Solved

ORACLE - PL/SQL traverse a set of data, to insert the data into another table

Posted on 2011-02-14
5
641 Views
Last Modified: 2012-05-11
Good afternoon, I have a PRODUCTS table in oracle with more than 10000 records. In a new design this table has been divided into 6 tables.
What I need is to get the data from the PRODUCTS table and insert new records in these 5 tables.
 I understand that I do a select on this table with some filters in the where, my question is, as it runs a data set in oracle to insert each row in the corresponding table
0
Comment
Question by:enrique_aeo
  • 2
  • 2
5 Comments
 
LVL 77

Assisted Solution

by:slightwv (䄆 Netminder)
slightwv (䄆 Netminder) earned 166 total points
ID: 34891822
10,000 isn't a lot of data.  Can you do a simple: insert into new_table1 (select columns from old_table);

for each of the new tables?
0
 

Author Comment

by:enrique_aeo
ID: 34891904
hahaha, I sincerely hope that is so, you are awesome, I look a little more the subject and I confirm. Thanks
0
 
LVL 35

Accepted Solution

by:
Mark Geerlings earned 334 total points
ID: 34891916
You could use either one (or multiple)  PL\SQL procedures (or anonymous PL\SQL blocks) for this task, or you could (more efficiently) simply use separate SQL insert commands for each of these new tables.

The SQL insert statements could look like this:

insert into new_table1
select * from old_table
where [conditions for new_table1]

insert into new_table2
select * from old_table
where [conditions for new_table2]

etc.

If you are concered with performance, you can make those inserts significantly faster by first setting each of the new tables to "nologging" like this:
alter table [new_table1] nologging;
alter table [new_table2] nologging;
etc.

Then change your insert statements to look like this:

insert /*+APPEND */ into new_table1
select * from old_table
where [conditions for new_table1]

insert /*+APPEND */ into new_table2
select * from old_table
where [conditions for new_table2]

If you use the "nologging" option, you will want to take a backup of the new tables after you load them.
0
 

Author Comment

by:enrique_aeo
ID: 34891947
ok, I know why I do it row by row, for example in the table is a column coduser products, but in the new table name to be written, in order to do this I have a function in which you step and I returned coduser name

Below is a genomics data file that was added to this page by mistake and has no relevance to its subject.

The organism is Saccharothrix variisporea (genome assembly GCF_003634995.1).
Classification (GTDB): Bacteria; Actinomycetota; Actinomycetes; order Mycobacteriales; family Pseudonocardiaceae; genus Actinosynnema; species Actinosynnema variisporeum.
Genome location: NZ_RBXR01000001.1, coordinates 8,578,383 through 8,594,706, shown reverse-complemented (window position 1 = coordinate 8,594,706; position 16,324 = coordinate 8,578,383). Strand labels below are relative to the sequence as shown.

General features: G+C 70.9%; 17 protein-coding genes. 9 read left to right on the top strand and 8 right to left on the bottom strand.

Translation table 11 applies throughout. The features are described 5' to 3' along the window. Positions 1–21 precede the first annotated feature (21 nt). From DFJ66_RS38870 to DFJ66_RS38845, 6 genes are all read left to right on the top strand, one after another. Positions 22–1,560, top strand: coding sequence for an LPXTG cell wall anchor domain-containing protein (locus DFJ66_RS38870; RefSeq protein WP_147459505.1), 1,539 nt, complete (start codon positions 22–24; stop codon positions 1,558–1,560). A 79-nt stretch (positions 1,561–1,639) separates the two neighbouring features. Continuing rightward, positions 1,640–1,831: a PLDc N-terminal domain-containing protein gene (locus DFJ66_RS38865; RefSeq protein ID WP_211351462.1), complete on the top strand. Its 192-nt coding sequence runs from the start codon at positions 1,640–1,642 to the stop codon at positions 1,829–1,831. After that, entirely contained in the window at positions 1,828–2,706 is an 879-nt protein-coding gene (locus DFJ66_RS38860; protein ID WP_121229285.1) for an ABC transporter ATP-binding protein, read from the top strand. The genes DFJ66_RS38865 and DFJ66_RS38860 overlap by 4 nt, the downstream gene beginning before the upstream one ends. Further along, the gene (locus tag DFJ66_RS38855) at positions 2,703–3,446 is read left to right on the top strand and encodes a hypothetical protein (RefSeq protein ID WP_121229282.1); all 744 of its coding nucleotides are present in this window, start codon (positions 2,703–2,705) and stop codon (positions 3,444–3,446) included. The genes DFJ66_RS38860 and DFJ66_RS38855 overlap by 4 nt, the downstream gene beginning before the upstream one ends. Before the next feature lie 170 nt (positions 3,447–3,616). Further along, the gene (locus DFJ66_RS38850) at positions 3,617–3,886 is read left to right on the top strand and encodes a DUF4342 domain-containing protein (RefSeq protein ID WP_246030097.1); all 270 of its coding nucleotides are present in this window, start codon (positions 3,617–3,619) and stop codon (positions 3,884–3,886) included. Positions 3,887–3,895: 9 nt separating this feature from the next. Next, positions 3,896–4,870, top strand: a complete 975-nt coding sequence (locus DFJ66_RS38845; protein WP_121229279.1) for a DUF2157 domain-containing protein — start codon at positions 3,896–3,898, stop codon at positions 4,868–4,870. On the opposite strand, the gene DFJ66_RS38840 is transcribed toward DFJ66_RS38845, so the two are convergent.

0
 
LVL 35

Assisted Solution

by:Mark Geerlings
Mark Geerlings earned 334 total points
ID: 34892100
OK, but you could call that function either inside a PL\SQL procedure (or anonymouse block) as you process each row, or the SQL insert statements could call this function for each row as well.  The syntax for that would look more like this:

insert into new_table1
 (column1, column2, column3, etc.)
select column1, column2, function (parameters...), etc.

Remember, whatever can be done with SQL statements wil be more efficient than using those same SQL statements inside PL\SQL.
0

Featured Post

Independent Software Vendors: We Want Your Opinion

We value your feedback.

Take our survey and automatically be enter to win anyone of the following:
Yeti Cooler, Amazon eGift Card, and Movie eGift Card!

Question has a verified solution.

If you are experiencing a similar issue, please ask a related question

Introduction A previously published article on Experts Exchange ("Joins in Oracle", http://www.experts-exchange.com/Database/Oracle/A_8249-Joins-in-Oracle.html) makes a statement about "Oracle proprietary" joins and mixes the join syntax with gen…
Configuring and using Oracle Database Gateway for ODBC Introduction First, a brief summary of what a Database Gateway is.  A Gateway is a set of driver agents and configurations that allow an Oracle database to communicate with other platforms…
This video explains at a high level with the mandatory Oracle Memory processes are as well as touching on some of the more common optional ones.
This video shows how to copy a database user from one database to another user DBMS_METADATA.  It also shows how to copy a user's permissions and discusses password hash differences between Oracle 10g and 11g.

735 members asked questions and received personalized solutions in the past 7 days.

Join the community of 500,000 technology professionals and ask your questions.

Join & Ask a Question